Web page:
Michael Sprague | The Legacy staff
Posted February 11, 2014; 9:30 a.m.
Feature photo courtesy of Mary Ambler Archives, Lindenwood University.
This story is part of the “Names that built LU” weekly series issued by The Legacy that has been profiling 28 campus buildings named after Lindenwood personnel.
During the first 32 years of his time as a Lindenwood College board member, Thomas Cobbs saw the campus grow. He saw eight buildings erected during that time span, all named after people close to the college. Cobbs began working as a member of the board in 1917. Prior to that, Cobbs was a bit of an explorer.
Born in Fairview Township, Mo. in 1868, Cobbs always seemed to be associated with education. After attending multiple colleges near his home town he eventually graduated with a Bachelor of Science degree in 1889 from Odessa College. Cobbs went on to become principal of public schools in Blue Springs, Mo. for just one term. He moved to become the principal of Slater (Mo.) High School, again for just one term.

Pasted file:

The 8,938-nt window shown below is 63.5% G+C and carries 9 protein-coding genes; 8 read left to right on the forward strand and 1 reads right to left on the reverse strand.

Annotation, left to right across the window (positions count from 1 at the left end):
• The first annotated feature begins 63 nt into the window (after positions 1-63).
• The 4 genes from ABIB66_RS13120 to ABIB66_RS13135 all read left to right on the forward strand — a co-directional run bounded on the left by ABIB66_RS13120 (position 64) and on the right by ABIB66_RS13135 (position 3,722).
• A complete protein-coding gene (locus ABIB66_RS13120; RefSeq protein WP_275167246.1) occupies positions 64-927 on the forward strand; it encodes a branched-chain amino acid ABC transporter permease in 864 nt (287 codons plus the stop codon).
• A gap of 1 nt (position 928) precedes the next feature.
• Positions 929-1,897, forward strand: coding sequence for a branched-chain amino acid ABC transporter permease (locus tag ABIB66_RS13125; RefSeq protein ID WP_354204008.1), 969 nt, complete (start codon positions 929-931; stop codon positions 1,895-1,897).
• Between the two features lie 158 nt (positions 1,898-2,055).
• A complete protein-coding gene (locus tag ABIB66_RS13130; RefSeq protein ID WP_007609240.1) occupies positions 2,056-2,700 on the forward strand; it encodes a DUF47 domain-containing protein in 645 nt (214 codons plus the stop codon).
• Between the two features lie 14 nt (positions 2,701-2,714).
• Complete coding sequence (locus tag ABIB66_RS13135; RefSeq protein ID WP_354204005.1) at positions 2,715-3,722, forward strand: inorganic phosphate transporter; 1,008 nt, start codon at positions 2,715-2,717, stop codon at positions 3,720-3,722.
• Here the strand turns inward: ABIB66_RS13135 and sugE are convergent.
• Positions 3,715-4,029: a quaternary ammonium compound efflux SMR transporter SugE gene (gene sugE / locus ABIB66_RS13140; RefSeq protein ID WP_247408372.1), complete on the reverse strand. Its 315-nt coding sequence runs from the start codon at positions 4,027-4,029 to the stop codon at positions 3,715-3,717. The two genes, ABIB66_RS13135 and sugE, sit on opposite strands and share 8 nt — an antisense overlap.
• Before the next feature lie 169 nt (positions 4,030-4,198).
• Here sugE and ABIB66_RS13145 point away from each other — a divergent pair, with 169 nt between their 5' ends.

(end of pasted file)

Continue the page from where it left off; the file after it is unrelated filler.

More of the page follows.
After one more venture in public schools, this time in Roodhouse, Ill., Cobbs started his journey into law at Washington University’s St. Louis Law School.
Having been involved with some of the biggest cases in the St. Louis area after his return in 1901, Cobbs was a good fit when he joined the college board of directors in 1917. He was intelligent, well educated and familiar with the area. All three characteristics helped Cobbs and the rest of the board shape Lindenwood College into the university it is today.
At the time the building was dedicated to Cobbs in 1949, he was the longest active serving member of the board with more than 32 years of experience. Outside of his duties on the board, Cobbs also handled much of the colleges legal matters.
The most prominent of those deals came when he helped handle the settlement of the late James and Margaret Butler estate. Like many of LU’s early figures, Cobbs was a religious man, always keeping his faith close to him. He was a member of the Second Presbyterian Church in St. Louis.
Cobbs lived to the age of 91, finally losing a battle with heart disease in 1959.